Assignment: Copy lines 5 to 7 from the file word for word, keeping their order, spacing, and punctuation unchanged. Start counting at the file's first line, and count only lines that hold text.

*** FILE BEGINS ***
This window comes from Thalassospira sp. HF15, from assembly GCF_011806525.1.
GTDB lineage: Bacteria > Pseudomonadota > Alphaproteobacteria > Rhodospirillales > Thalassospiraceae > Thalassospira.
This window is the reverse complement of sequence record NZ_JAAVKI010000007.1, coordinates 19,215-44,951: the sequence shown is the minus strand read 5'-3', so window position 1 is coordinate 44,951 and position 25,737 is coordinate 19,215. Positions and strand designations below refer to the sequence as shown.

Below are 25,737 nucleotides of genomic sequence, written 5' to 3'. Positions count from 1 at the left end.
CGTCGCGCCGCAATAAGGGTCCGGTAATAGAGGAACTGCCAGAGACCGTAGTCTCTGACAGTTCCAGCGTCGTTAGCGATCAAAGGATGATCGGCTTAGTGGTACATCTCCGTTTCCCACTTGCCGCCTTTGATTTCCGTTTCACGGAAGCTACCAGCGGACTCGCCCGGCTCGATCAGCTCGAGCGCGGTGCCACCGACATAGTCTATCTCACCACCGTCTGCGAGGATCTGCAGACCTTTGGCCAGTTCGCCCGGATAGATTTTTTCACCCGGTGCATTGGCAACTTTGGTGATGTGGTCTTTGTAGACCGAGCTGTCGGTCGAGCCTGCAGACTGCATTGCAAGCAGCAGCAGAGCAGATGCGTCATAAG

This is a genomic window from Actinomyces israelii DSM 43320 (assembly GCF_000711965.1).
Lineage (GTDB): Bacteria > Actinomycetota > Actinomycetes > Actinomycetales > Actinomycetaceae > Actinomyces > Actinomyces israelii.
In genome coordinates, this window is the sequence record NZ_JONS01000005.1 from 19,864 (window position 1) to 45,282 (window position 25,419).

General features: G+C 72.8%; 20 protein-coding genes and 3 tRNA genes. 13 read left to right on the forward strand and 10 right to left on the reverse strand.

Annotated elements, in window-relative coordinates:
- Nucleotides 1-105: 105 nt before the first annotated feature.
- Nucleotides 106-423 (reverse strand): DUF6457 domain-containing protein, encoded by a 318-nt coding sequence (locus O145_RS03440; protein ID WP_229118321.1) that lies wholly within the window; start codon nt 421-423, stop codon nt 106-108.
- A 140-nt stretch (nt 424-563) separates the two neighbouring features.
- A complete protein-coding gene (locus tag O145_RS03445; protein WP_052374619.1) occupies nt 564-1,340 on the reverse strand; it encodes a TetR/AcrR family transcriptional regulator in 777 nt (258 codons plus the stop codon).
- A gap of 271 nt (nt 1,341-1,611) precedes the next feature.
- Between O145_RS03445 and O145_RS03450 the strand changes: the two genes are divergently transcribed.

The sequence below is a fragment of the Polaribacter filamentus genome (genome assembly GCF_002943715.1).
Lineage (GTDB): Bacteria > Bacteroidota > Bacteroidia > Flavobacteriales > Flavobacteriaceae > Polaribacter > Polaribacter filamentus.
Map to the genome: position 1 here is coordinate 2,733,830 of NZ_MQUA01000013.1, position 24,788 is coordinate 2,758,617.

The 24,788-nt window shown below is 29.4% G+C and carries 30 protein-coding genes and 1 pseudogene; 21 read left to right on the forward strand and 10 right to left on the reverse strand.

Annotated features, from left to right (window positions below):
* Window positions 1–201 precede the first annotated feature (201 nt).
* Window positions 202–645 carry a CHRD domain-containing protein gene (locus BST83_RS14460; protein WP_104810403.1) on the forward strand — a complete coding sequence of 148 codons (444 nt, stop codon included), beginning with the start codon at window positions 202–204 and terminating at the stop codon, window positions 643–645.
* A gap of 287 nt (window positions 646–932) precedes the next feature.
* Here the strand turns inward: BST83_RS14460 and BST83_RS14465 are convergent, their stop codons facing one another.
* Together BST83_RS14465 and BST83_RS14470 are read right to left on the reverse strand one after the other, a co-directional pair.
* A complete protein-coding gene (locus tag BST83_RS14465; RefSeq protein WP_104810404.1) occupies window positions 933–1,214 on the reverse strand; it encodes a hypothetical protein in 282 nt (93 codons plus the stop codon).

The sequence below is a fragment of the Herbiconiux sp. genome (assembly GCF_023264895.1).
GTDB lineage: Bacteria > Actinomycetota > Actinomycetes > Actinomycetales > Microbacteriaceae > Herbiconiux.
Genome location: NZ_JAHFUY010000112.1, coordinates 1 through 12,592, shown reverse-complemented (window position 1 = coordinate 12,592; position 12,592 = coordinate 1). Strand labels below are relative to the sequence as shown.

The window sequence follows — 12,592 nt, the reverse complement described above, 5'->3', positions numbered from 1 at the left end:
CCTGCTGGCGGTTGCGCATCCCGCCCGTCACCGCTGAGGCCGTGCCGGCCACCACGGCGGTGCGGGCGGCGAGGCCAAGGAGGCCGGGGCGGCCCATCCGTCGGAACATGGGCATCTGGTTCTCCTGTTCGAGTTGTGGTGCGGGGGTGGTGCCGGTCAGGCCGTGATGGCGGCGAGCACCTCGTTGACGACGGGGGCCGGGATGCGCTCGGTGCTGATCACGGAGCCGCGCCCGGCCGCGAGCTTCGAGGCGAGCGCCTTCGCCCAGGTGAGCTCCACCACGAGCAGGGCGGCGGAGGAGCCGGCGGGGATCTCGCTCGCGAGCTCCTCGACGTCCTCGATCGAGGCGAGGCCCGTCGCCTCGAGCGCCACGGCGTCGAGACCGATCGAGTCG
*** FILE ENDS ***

CGTCGCGCCGCAATAAGGGTCCGGTAATAGAGGAACTGCCAGAGACCGTAGTCTCTGACAGTTCCAGCGTCGTTAGCGATCAAAGGATGATCGGCTTAGTGGTACATCTCCGTTTCCCACTTGCCGCCTTTGATTTCCGTTTCACGGAAGCTACCAGCGGACTCGCCCGGCTCGATCAGCTCGAGCGCGGTGCCACCGACATAGTCTATCTCACCACCGTCTGCGAGGATCTGCAGACCTTTGGCCAGTTCGCCCGGATAGATTTTTTCACCCGGTGCATTGGCAACTTTGGTGATGTGGTCTTTGTAGACCGAGCTGTCGGTCGAGCCTGCAGACTGCATTGCAAGCAGCAGCAGAGCAGATGCGTCATAAG

This is a genomic window from Actinomyces israelii DSM 43320 (assembly GCF_000711965.1).
Lineage (GTDB): Bacteria > Actinomycetota > Actinomycetes > Actinomycetales > Actinomycetaceae > Actinomyces > Actinomyces israelii.